Meet the AAS Keynote Speakers: Professor James Head III

In this series of posts, we sit down with a few of the keynote speakers of the 234th AAS meeting to learn more about them and their research. You can see a full schedule of their talks here!


‘Our job is to think our way to the Moon and back’. The twelve words on the job advert that changed the course of Prof. Jim Head’s career. This was 1968 and armed with a PhD in geology, Prof. Head joined the Apollo space program to help realise President Kennedy’s dream of sending humans to the Moon.

Prof James Head III, Brown University

James Head III​ is the Louis and Elizabeth Scherck Distinguished Professor in the Department of Earth, Environmental and Planetary Sciences at Brown University. Growing up in Washington DC in the 1940s and 50s, Prof. Head was always looking at the ground, fascinated by the rocks beneath our feet. This led him to study geology at both undergraduate and graduate levels. However, this was the era of the Space Race and something caused him to look up. In 1957, with his ‘internet’ actually a shortwave radio, he used the timings sent by Radio Moscow to hear the characteristic ‘beep, beep, beep’ that signalled the first manmade satellite, Sputnik 1, passing overhead.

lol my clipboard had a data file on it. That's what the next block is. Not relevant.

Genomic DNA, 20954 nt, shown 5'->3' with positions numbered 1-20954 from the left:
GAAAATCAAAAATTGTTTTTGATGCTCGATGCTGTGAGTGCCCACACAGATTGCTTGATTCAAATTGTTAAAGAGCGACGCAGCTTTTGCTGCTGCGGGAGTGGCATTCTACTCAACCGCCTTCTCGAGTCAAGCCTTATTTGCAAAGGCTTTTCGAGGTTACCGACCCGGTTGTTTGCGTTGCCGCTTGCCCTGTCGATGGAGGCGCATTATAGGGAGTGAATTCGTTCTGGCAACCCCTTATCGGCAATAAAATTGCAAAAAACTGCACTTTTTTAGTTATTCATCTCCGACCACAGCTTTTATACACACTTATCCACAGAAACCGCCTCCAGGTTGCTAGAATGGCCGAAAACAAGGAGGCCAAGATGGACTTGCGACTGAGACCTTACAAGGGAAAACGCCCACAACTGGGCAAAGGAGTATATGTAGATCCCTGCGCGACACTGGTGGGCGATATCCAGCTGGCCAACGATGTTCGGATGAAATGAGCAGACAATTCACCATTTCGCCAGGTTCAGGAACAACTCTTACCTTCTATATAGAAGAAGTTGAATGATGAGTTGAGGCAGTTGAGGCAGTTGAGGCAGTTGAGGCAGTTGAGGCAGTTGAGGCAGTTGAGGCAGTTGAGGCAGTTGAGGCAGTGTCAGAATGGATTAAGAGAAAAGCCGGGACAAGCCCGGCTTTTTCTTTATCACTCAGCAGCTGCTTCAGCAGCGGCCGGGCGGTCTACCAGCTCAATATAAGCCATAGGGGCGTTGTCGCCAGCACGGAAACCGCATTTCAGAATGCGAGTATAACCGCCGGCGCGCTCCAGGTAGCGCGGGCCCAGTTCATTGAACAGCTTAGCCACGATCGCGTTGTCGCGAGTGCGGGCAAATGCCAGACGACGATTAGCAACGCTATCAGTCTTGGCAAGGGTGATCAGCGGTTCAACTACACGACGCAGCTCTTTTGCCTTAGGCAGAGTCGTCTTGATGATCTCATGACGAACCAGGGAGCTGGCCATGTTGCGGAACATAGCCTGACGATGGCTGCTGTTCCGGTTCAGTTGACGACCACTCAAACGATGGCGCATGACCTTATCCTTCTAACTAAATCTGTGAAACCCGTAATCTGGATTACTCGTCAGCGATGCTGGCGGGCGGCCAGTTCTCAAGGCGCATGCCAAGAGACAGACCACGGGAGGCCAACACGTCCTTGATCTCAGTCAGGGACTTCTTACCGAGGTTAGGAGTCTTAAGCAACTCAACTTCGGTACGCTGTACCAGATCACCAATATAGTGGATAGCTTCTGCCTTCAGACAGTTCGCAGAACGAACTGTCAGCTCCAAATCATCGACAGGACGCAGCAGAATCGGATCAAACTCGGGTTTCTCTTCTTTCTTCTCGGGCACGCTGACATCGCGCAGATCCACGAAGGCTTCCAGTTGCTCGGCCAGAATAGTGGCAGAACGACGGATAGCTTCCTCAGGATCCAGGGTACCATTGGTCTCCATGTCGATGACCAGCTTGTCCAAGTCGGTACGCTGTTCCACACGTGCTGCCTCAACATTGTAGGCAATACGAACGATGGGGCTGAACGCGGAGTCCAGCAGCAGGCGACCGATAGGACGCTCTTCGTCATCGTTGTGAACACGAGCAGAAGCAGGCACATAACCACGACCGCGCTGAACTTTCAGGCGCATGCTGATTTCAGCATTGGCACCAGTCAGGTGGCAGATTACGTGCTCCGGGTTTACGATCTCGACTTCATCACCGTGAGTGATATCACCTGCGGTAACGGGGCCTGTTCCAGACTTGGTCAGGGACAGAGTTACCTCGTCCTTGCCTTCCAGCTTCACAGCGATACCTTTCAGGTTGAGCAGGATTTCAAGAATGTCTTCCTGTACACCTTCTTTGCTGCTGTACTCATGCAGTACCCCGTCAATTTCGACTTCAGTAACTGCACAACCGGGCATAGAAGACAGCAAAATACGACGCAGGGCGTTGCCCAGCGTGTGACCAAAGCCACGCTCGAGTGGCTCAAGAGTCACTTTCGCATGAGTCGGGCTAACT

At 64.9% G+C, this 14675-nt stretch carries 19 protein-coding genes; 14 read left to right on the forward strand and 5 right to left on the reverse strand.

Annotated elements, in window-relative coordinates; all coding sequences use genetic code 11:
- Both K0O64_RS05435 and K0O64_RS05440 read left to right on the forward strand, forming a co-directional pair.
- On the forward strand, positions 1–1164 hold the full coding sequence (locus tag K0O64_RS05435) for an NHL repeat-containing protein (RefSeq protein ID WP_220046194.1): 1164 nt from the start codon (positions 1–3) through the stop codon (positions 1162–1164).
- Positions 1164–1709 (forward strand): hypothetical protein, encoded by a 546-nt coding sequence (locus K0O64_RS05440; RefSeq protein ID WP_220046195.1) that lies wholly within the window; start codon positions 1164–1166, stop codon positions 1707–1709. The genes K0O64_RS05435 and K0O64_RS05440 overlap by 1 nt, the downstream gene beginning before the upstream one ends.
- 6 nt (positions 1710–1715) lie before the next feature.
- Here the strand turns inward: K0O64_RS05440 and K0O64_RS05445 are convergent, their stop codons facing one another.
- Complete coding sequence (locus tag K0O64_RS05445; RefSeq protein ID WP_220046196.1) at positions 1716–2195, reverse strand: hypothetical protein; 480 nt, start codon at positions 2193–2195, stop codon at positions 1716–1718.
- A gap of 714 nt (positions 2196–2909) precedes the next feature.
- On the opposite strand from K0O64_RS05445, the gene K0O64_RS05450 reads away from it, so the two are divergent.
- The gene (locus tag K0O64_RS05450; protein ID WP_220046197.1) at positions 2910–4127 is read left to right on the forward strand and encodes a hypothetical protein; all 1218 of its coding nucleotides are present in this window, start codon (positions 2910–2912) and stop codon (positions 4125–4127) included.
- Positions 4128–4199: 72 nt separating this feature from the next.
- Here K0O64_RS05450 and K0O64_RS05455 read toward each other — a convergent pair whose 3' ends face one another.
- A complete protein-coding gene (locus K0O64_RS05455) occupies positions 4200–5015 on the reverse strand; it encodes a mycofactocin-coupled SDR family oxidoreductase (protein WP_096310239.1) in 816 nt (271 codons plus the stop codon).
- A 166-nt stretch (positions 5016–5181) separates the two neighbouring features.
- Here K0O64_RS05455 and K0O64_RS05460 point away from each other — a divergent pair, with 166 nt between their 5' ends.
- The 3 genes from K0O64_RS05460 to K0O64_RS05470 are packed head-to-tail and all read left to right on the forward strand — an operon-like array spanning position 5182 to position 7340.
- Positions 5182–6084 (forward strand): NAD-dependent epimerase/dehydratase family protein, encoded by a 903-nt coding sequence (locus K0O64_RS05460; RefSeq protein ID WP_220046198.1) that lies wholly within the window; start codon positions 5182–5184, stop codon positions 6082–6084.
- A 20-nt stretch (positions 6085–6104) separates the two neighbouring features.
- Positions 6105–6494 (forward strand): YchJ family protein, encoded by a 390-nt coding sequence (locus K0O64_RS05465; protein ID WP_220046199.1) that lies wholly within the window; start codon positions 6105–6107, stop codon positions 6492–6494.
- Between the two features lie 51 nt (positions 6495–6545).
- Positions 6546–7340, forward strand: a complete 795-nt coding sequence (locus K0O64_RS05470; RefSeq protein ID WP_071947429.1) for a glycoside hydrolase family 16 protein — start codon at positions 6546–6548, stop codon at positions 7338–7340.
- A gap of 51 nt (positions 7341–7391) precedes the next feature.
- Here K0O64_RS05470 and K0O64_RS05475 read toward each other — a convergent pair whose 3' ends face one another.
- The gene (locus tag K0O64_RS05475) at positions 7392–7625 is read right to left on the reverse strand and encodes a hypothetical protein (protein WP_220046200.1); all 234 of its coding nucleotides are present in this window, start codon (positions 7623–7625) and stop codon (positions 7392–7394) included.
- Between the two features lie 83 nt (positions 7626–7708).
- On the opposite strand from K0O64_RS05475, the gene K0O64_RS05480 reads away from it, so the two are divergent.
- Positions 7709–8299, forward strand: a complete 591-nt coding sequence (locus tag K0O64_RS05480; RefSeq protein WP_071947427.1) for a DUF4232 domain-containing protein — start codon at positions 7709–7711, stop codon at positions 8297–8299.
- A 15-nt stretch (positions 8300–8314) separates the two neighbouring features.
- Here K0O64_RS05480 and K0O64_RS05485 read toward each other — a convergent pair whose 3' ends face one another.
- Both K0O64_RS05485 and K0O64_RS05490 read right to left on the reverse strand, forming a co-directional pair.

Another major influence on Prof. Head’s career was one of his professors​ ​in grad school. This ‘far-thinking’ professor taught a course on remote sensing techniques, allowing them to apply what they had learnt about geology on Earth to look at other planets. After gaining his PhD from Brown University, Prof. Head was looking through the university’s job catalog, where he came across that influential job advert.